Reviewing the evidence

So what happens now? Sarkozy’s lawyer, Thierry Herzog, is appealing Gentil’s decision to open a formal investigation (legally he has 6 months to do so). A different judge will look at Judge Gentil’s evidence and how he gathered it, and determine if there is any reason to modify the magistrate’s decision to call for a mise en examen. If Herzog wins his appeal, Sarkozy may not be tried in court.

If he loses the appeal, the case will proceed to the next stage, where the magistrate will decide whether to refer the case for trial or take other measures. If there’s a trial, it won’t be Gentil who’ll be judging Sarkozy. A panel of 3 different judges will. They’ll be looking at the evidence Gentil has gathered, asking specific questions to the accused (and their lawyers). At the end of the trial, the judges will decide whether or not Sarkozy is guilty of taking advantage of Liliane Bettencourt, and what his punishment should be.

Considerable differences exist between the Adversarial and Inquisitorial justice systems, though elements of both systems often co-exist. Legal analyst Eric Lisann says American legal practitioners would be disconcerted by a system such as the one in France, where the same individual or office conducts the investigation and gathers evidence, and then proceeds to determine guilt. This could create a perception that the fact finder has a predetermined notion regarding the strength of the case, that ultimately could be inconsistent with the concept of “innocent until proven guilty, as it applies, say, in the American system. Also, lawyers play a much smaller role in the court process.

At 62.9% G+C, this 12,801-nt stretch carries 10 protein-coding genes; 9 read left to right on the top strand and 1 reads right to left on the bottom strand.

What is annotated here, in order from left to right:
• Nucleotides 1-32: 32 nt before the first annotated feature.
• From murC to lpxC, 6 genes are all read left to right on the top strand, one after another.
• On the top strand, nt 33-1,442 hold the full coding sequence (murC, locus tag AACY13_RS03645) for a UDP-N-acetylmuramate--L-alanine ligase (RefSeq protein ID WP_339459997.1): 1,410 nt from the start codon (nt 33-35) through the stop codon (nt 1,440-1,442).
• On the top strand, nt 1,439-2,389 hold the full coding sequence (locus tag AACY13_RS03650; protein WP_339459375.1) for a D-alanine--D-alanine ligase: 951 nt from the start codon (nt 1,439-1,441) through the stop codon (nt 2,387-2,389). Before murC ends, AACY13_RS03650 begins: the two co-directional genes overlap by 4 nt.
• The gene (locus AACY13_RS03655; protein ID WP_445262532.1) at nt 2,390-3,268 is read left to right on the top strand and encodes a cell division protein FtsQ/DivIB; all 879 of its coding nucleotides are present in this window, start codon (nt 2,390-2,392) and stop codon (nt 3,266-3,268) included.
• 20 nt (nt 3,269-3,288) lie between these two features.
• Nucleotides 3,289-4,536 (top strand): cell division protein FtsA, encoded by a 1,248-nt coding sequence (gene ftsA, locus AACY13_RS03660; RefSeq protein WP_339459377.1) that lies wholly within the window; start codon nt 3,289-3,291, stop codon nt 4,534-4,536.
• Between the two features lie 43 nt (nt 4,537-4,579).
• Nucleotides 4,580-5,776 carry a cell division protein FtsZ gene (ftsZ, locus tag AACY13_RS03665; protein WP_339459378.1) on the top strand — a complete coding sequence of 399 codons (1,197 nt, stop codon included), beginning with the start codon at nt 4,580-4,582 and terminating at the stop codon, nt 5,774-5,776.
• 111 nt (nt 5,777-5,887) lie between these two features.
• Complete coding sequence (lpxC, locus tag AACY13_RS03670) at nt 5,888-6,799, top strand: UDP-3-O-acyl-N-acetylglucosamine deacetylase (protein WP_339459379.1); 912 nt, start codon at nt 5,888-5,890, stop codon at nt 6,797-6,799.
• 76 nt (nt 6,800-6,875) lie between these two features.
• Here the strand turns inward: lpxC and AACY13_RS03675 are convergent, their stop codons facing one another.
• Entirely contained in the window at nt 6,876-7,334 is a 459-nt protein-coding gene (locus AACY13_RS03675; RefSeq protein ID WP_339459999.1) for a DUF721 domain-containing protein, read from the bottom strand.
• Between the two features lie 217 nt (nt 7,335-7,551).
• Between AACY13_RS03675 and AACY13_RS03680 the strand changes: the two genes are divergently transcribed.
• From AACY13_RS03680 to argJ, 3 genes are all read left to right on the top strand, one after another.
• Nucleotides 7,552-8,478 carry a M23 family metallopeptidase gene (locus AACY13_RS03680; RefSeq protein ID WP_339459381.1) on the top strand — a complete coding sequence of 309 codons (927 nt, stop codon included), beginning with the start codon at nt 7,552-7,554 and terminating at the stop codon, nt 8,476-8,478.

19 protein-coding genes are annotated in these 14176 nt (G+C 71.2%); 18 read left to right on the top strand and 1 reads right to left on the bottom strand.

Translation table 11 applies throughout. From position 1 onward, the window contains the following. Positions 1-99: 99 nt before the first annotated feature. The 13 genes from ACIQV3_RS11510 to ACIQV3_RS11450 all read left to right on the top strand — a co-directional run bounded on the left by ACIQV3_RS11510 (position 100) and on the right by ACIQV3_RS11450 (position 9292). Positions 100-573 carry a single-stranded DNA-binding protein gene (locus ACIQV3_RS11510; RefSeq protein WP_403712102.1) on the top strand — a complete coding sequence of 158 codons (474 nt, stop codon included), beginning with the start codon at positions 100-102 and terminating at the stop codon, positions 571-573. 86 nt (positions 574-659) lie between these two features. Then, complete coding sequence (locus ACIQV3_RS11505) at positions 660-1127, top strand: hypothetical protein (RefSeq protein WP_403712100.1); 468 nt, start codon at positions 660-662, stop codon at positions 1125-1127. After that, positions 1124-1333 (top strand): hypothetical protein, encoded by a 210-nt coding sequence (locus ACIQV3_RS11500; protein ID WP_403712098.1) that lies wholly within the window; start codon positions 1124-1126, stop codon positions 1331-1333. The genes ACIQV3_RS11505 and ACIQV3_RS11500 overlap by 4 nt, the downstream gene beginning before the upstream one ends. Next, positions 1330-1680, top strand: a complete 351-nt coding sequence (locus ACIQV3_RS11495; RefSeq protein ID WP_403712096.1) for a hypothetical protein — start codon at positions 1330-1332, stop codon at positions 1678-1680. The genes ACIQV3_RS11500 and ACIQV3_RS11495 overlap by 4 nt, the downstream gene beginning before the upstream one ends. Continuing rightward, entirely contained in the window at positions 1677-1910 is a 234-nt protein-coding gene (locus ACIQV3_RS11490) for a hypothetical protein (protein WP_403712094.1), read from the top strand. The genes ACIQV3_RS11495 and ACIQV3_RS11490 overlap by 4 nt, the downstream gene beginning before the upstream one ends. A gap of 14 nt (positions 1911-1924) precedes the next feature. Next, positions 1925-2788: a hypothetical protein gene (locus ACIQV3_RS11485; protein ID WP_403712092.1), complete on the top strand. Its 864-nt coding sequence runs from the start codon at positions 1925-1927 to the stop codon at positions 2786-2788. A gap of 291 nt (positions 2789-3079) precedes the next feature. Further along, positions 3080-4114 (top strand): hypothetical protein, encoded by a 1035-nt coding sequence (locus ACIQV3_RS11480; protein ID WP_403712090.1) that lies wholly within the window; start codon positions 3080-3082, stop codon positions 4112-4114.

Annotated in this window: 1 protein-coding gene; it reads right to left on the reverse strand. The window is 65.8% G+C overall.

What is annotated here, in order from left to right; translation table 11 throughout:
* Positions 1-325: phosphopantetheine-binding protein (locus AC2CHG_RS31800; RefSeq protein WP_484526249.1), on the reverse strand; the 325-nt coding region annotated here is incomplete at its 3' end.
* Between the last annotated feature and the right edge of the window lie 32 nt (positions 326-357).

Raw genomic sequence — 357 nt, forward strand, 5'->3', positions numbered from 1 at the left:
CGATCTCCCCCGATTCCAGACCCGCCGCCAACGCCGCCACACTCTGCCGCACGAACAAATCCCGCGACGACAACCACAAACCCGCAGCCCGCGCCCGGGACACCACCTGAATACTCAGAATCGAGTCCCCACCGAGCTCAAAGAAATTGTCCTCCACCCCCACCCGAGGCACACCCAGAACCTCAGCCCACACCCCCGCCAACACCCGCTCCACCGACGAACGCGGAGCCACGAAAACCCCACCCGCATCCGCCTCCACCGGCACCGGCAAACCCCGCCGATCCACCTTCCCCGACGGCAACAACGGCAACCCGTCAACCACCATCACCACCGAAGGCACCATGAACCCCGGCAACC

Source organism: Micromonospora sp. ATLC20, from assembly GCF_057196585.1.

But the Inquisitorial system can also have the advantage, Lisann says, of “avoiding misunderstandings at an earlier stage in the case”. In addition, in the Adversarial system, by competing to prove one’s case to the judge, parties are encouraged to win, not uncover the truth. They can end up creating confusion – in their favor – in the process. Finally, the Adversarial system is sometimes blamed for failing to protect witnesses, especially weak ones (like children), for whom being grilled by lawyers in a courtroom can do more harm than good.